No. 21 Michigan State plays at Minnesota on Saturday (8 p.m. ET, BTN/2.) The Spartans are ranked for the first time this season, fresh off a win at then-No. 7 Michigan.
"I think they've beaten them eight out of the last 10 times so I don't think you can be surprised at all," Minnesota coach P.J. Fleck told reporters this week. "I think it would almost be the other way. If Michigan beats Michigan State, you should be surprised in these times."
That’s not a dig. It’s a perfectly fair assessment of how that rivalry’s broken in the last decade. Michigan State was bad in 2016 and hadn’t proven anything in 2017 until that win at the Big House, but MSU pretty much always plays UM competitively. Even in last year’s 3-9 season, the Spartans only lost by nine to then-No. 2 Michigan.
Fleck’s being a little generous to Michigan State, and that’s normal pregame press conference opponent praise stuff. Michigan was a 12.5-point favorite and playing at home last week. One would expect the Wolverines to win that game most of the time.
But the game happened during a chaos-conducive downpour in Ann Arbor, and Michigan’s particularly young this year. The Wolverines lost a boatload of elite talent after last season, including almost their entire starting defense. They’d looked sluggish in a couple of their early-season wins, including in Week 1 against offensively deficient Florida.
Minnesota visits the Big House on Nov. 4. When that happens, this quote shouldn’t be significant bulletin-board material for Michigan.
Fleck, by the way, has a lot in common with a younger Jim Harbaugh.
Both are just right for college, after somewhat different stints as NFL coaches (Fleck didn’t exactly win the NFC, instead following Greg Schiano from Rutgers to the Buccaneers).
Both recruit ruthlessly. Fleck’s last three-year run at WMU led MAC recruiting. He then stirred controversy by bringing nine of WMU’s best commits to Minnesota. In under a month, his new staff went from only a handful of commits to nearly topping Wisconsin for the highest-rated class in the Big Ten West. It was the Gophers’ first in the Big Ten’s upper half since 2008.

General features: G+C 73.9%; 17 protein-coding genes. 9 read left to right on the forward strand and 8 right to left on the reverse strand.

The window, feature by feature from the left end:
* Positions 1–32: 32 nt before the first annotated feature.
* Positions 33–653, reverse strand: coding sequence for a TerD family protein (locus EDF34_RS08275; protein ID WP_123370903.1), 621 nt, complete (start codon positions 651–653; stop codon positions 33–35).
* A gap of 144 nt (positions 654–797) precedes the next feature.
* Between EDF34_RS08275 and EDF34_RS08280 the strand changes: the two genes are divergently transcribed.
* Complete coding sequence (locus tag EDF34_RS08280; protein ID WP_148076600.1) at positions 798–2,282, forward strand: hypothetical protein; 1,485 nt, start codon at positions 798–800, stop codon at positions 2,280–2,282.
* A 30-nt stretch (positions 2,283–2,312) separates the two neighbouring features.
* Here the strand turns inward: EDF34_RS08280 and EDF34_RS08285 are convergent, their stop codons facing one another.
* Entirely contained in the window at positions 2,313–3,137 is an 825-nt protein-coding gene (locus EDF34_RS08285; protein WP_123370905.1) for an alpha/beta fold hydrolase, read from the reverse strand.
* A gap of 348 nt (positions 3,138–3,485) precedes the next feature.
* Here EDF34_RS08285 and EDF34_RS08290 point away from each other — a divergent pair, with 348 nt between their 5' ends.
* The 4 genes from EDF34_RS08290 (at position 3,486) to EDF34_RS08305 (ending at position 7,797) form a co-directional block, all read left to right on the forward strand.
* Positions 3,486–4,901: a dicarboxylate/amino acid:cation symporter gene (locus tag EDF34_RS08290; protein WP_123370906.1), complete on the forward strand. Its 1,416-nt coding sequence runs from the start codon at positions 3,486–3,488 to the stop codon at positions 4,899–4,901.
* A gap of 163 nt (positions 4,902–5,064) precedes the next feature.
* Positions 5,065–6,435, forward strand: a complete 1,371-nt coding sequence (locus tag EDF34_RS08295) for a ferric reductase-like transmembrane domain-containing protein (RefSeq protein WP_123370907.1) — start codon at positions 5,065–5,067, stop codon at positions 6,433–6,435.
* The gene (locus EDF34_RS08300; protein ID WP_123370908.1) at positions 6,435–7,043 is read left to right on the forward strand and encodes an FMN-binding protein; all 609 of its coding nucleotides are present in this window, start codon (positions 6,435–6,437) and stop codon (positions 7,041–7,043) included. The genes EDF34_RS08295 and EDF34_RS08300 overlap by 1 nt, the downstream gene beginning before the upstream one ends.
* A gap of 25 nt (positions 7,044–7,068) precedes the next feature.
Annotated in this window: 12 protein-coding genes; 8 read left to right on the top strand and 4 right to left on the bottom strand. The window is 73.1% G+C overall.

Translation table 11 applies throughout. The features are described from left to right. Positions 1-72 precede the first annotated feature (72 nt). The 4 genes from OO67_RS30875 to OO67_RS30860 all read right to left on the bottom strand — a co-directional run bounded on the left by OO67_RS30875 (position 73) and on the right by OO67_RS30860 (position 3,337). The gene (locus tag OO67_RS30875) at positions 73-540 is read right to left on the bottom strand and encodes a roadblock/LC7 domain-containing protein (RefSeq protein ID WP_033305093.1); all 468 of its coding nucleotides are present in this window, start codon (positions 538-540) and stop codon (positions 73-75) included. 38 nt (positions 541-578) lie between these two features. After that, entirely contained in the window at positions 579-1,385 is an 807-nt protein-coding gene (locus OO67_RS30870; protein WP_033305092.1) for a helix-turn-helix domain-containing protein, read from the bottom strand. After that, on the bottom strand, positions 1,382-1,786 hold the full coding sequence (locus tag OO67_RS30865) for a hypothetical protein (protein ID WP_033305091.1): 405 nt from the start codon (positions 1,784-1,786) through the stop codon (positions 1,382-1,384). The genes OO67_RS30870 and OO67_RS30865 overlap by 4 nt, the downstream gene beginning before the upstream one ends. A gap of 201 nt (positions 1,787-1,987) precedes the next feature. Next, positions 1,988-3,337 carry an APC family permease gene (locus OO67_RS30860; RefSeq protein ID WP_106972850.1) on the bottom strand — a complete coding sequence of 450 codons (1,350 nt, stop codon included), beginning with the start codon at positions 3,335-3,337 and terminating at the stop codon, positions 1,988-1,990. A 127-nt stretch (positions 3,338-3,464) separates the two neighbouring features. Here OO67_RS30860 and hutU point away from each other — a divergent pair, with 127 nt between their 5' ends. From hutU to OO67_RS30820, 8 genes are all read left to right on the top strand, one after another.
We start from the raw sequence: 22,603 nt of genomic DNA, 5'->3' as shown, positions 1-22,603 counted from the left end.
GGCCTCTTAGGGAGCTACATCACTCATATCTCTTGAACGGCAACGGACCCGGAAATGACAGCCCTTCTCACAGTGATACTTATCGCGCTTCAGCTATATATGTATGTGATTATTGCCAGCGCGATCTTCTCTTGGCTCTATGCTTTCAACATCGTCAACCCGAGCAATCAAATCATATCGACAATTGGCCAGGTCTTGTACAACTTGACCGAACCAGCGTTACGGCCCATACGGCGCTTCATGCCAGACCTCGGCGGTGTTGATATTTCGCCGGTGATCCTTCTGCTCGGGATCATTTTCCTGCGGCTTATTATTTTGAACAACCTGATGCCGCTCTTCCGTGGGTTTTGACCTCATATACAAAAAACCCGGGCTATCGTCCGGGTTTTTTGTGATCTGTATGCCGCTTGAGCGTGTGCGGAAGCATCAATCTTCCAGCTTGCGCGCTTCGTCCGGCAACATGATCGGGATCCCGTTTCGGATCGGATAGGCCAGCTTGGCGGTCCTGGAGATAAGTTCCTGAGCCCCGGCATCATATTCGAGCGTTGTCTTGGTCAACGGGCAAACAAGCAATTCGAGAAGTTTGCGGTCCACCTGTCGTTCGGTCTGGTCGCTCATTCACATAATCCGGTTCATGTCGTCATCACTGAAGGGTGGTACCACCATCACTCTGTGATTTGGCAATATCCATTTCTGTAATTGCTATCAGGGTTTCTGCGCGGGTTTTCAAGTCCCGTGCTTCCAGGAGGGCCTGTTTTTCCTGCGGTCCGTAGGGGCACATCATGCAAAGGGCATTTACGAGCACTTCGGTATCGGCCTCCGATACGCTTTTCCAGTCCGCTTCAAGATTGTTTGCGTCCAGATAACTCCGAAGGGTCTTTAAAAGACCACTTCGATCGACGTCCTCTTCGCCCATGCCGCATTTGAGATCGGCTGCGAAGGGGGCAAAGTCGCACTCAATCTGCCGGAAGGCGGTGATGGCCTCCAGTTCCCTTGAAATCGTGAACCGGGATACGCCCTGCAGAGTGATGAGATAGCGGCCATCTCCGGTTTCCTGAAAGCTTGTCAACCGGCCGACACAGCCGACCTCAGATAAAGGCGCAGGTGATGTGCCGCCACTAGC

Both are proven offensive coaches. Harbaugh’s won with everyone from backups and transfers to Andrew Luck, while Fleck signed and coached WMU’s first-ever top-10 pick, WR Corey Davis. WMU improved from No. 121 in yards per play in 2013 to No. 11 in 2015.
Both have won where they weren’t supposed to. WMU had never appeared in the AP Poll until 2016’s run to a No. 15 finish, and Harbaugh’s turned four straight slumping teams into double-digit winners, with Michigan the only team either’s coached that was anywhere near a sure thing.
Both started young, and it’s hard to imagine either ever acting old. Fleck was 32 when WMU hired him, FBS’ youngest head coach at the time. Harbaugh is 53 and one of the sport’s powers, but was only 41 when he first became a head coach, after years of volunteering as a consultant and recruiter for his father at Western Kentucky.
Both are unapologetically unique in a rigid business, and there’s the irony.
"I think comparisons steal your joy," Fleck tells me. "Just in society in general, when we’re always comparing ourselves to somebody else, we want a better car, we want a bigger house, we want more money, we want this. Comparisons, you’ll never outdo the one that’s always at the top. You know, you’re never gonna outdo that one. So for me, I don’t compare myself to anybody else."